I have made the frame and the flowers, referring to a photo for the colour and design of them and I am just playing about with the positioning. I made my own teeny tiny headpins by balling up silver wire with my torch, then I filed and sanded them so they perfectly sit within the delicate yellow beads I used for the centres of the flowers. Making my own fixtures and fittings gives me a satisfying level of finish and finesse to the piece. After all a forget-me-not is a dainty little flower.

I will construct the necklace including the clasp before I finally complete the wire wrapping that will secure them in place. I decided that I wanted a different link on each side of the necklace before the silver chain that will complete the back. I have hand forged these, one is a tiny heart and the other is the symbol for infinity. What a romantic piece this is and actually it occurs to me that it could be the perfect 'something blue' for a bride!

Thursday, 19 March 2015

Silver nuggets

Any jewellery maker who works with silver inevitably collects lots of little scraps and trimmings. I'm talking about the 'scrim' between pressings of disks, jump rings that haven't quite worked and so on. I collect all mine in an old baccy tin and every so often I have a session of weighing, melting and polishing to make them into the silver nuggets I like to include in my work.

I weigh them on a tiny jewellers scale.....
I place them on a charcoal block and melt them with my torch.....

and then I put them in some jewellery pickle to take off the firescale.

Ok, I know they don't look very promising when they are fresh from the torch, but when cleaned they look great, very organic and nicely textured. If a shinier finish is called for a bit of sanding does the job nicely. I'm using some at the moment in a pair of earrings, here they are in the early stages, soldering done and now about to sand and refine the finish before the resin goes in.


Sunday, 15 March 2015

Clementine - a necklace under construction

Things are a bit noisy in the Jones' household this weekend. I've been cutting the sterling disks that make up the little bead caps in the chain for my ' Clementine' necklace.

The device I use for stamping out the circular shapes requires some hefty bashing with a large hammer. I tried doing it at my bench but it makes the whole house reverberate, so I make them sitting cross legged on the kitchen floor. Feels very primitive! I wanted the links to echo the design I used for the centrepiece, here is a picture of a single link section.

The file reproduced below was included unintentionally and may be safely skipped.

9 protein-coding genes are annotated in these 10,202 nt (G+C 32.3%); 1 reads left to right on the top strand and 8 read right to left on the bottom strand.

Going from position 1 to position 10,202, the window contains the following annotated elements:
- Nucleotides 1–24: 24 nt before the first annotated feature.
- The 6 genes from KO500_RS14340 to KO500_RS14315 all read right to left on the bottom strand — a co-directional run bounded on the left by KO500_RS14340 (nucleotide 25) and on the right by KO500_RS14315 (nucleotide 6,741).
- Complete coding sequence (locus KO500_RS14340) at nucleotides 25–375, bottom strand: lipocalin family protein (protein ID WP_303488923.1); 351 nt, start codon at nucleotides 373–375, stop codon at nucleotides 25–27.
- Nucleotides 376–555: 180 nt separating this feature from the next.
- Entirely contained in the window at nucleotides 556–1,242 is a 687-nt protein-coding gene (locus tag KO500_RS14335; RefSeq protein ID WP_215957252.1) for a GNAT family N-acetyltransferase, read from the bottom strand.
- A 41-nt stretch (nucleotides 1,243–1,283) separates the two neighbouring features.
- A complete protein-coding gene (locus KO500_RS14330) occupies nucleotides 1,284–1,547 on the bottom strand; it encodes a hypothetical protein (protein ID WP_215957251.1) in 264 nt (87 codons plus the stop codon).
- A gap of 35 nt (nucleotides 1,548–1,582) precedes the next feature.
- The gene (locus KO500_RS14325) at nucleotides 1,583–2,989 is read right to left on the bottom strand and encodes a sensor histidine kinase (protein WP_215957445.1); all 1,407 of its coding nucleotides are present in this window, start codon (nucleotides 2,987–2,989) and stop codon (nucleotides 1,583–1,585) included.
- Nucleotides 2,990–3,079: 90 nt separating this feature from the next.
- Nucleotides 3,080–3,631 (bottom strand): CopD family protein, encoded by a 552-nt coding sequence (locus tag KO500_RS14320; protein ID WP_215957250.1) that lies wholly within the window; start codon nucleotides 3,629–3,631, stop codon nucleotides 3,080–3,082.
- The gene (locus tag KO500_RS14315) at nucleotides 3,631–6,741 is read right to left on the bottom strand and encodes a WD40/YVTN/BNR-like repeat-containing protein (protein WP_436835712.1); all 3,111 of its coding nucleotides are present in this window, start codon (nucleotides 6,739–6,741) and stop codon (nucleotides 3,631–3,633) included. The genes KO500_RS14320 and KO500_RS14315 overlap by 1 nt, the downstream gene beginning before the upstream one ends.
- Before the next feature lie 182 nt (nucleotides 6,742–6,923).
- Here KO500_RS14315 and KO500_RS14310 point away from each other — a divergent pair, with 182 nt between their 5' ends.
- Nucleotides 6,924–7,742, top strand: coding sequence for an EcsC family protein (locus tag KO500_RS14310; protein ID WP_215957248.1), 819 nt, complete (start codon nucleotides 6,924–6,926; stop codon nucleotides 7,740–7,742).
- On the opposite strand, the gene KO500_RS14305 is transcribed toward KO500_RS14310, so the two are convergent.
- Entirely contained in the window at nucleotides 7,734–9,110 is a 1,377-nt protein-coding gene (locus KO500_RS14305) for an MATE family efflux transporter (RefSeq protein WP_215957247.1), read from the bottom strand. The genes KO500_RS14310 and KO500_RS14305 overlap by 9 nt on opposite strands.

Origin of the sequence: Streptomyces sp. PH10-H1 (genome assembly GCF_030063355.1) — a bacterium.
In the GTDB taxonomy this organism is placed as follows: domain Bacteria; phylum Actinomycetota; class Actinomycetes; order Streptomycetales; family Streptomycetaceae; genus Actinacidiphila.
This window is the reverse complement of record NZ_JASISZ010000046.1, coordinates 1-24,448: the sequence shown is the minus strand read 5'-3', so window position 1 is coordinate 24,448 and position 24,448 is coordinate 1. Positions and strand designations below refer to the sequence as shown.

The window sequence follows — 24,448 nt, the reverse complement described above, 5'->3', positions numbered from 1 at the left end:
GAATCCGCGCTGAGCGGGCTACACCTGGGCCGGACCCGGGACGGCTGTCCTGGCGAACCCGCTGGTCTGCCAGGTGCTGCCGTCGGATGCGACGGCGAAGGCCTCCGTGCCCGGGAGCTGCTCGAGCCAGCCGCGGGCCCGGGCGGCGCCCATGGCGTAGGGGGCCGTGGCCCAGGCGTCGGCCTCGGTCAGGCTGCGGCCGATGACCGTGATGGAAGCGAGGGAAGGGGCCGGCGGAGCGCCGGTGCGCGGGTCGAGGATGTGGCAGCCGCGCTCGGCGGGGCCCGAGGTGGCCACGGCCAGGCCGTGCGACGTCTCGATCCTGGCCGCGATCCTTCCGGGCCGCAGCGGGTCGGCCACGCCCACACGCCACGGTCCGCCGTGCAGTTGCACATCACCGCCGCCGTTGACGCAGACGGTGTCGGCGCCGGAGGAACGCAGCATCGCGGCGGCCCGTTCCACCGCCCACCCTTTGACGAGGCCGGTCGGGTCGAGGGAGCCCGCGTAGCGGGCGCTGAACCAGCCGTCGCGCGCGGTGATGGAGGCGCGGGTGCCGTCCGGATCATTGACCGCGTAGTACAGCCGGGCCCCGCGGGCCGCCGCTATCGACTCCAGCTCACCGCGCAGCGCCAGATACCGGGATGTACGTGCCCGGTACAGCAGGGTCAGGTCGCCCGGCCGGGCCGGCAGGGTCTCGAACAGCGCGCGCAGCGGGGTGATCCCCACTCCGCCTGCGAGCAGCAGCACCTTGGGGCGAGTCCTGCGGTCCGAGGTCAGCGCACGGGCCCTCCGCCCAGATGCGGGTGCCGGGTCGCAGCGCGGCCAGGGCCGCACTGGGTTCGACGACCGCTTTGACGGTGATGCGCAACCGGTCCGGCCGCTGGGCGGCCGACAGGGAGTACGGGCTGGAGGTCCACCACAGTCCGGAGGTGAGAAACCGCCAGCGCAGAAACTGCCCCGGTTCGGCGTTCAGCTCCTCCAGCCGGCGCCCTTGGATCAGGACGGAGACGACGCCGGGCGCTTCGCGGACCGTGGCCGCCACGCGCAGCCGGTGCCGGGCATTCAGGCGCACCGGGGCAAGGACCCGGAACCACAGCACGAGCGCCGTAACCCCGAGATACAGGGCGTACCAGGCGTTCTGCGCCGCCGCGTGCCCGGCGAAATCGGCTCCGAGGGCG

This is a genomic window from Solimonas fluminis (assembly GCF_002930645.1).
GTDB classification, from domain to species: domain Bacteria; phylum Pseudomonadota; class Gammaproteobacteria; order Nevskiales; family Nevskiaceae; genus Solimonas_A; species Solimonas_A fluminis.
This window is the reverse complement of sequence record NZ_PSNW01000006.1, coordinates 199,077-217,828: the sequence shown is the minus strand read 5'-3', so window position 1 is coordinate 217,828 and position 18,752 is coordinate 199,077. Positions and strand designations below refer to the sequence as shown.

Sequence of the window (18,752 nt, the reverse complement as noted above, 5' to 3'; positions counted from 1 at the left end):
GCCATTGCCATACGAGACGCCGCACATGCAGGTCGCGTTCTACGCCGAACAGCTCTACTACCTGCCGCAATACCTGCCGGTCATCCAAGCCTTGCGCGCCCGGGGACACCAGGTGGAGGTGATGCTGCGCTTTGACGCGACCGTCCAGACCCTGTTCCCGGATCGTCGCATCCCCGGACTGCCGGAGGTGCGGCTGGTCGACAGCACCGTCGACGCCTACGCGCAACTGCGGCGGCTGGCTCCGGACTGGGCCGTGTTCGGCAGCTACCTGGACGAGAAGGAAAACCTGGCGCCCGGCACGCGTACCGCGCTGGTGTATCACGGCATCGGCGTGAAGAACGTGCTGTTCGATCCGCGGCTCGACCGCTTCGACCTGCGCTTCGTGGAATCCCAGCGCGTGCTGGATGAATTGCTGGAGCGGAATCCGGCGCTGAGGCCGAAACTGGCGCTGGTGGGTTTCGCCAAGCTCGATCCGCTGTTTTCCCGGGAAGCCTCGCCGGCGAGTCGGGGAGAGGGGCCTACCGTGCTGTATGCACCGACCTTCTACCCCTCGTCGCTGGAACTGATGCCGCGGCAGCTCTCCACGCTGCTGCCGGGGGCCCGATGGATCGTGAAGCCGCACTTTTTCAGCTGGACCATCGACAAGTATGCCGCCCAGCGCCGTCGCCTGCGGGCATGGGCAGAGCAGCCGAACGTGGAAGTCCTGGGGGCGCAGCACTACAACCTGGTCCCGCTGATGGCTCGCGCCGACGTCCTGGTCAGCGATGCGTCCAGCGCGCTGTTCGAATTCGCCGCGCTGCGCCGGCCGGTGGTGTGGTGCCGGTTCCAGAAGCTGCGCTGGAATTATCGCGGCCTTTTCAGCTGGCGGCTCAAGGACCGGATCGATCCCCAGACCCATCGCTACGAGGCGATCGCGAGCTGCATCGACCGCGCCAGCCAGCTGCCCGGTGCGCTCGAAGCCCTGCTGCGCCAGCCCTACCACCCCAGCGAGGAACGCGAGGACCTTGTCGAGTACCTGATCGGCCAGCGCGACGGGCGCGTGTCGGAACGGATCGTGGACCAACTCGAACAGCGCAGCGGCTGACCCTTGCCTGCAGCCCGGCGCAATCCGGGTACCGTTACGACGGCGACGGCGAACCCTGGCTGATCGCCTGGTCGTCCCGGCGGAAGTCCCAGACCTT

I had to use 3 different grades of silver solder in their construction - easy, hard and also medium in paste form to solder the jump rings.

Will spend the rest of the afternoon working on the rest of the chain, but with all that hammering I can eat a big slice of cake with afternoon tea guilt free!

Monday, 9 March 2015

Shapes and textures in silver

The Larch tree which I pass underneath on my almost daily walk to the Post Office often has cones on the ground underneath it. These are long and tightly scaled, quite unlike fir cones, and I love the shape of them. I often look up and spy magpies in the topmost branches, and the irony is not lost on me, as the Larch is supposed to be a protector against thieves according to folklore. The branches in the hedgerow near this majestic old tree are covered in lichen, making them look very interesting and gnarly. So I set out to make a piece of jewellery inspired by all this wonderful imagery and did a quick sketch first. I often like to imagine what kind of  ‘Dryad’ or tree deity might be associated with a tree or I imagine the mystical beings that protect the hedgerow plants. This it helps me to decide what form the jewellery will take. The being that inhabits this particular stretch of hedge is male to my mind's eye, so a strong design was called for. Hammering the bark texture on an anvil with a hammer was oh so therapeutic!